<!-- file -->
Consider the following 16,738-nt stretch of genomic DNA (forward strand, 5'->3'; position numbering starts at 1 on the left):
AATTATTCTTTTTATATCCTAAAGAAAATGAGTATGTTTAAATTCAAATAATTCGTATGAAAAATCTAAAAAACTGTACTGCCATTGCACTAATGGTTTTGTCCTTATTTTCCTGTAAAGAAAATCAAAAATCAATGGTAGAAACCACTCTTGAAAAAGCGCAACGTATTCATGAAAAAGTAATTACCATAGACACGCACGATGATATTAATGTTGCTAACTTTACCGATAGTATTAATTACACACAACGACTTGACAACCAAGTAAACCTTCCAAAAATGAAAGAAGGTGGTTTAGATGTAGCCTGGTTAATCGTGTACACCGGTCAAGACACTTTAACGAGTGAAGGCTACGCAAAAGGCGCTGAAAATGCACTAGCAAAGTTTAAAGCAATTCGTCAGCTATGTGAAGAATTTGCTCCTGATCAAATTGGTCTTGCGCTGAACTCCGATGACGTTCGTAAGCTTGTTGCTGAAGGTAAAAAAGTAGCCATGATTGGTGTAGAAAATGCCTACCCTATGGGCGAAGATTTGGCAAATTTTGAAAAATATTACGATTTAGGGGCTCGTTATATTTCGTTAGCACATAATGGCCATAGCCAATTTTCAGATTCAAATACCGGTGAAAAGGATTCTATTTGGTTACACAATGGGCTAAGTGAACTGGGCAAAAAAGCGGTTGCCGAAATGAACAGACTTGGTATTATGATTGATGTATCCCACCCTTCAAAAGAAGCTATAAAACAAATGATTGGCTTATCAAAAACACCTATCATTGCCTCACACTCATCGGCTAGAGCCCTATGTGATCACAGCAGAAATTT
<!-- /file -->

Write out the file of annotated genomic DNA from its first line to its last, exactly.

Consider the following 16,738-nt stretch of genomic DNA (forward strand, 5'->3'; position numbering starts at 1 on the left):
AATTATTCTTTTTATATCCTAAAGAAAATGAGTATGTTTAAATTCAAATAATTCGTATGAAAAATCTAAAAAACTGTACTGCCATTGCACTAATGGTTTTGTCCTTATTTTCCTGTAAAGAAAATCAAAAATCAATGGTAGAAACCACTCTTGAAAAAGCGCAACGTATTCATGAAAAAGTAATTACCATAGACACGCACGATGATATTAATGTTGCTAACTTTACCGATAGTATTAATTACACACAACGACTTGACAACCAAGTAAACCTTCCAAAAATGAAAGAAGGTGGTTTAGATGTAGCCTGGTTAATCGTGTACACCGGTCAAGACACTTTAACGAGTGAAGGCTACGCAAAAGGCGCTGAAAATGCACTAGCAAAGTTTAAAGCAATTCGTCAGCTATGTGAAGAATTTGCTCCTGATCAAATTGGTCTTGCGCTGAACTCCGATGACGTTCGTAAGCTTGTTGCTGAAGGTAAAAAAGTAGCCATGATTGGTGTAGAAAATGCCTACCCTATGGGCGAAGATTTGGCAAATTTTGAAAAATATTACGATTTAGGGGCTCGTTATATTTCGTTAGCACATAATGGCCATAGCCAATTTTCAGATTCAAATACCGGTGAAAAGGATTCTATTTGGTTACACAATGGGCTAAGTGAACTGGGCAAAAAAGCGGTTGCCGAAATGAACAGACTTGGTATTATGATTGATGTATCCCACCCTTCAAAAGAAGCTATAAAACAAATGATTGGCTTATCAAAAACACCTATCATTGCCTCACACTCATCGGCTAGAGCCCTATGTGATCACAGCAGAAATTT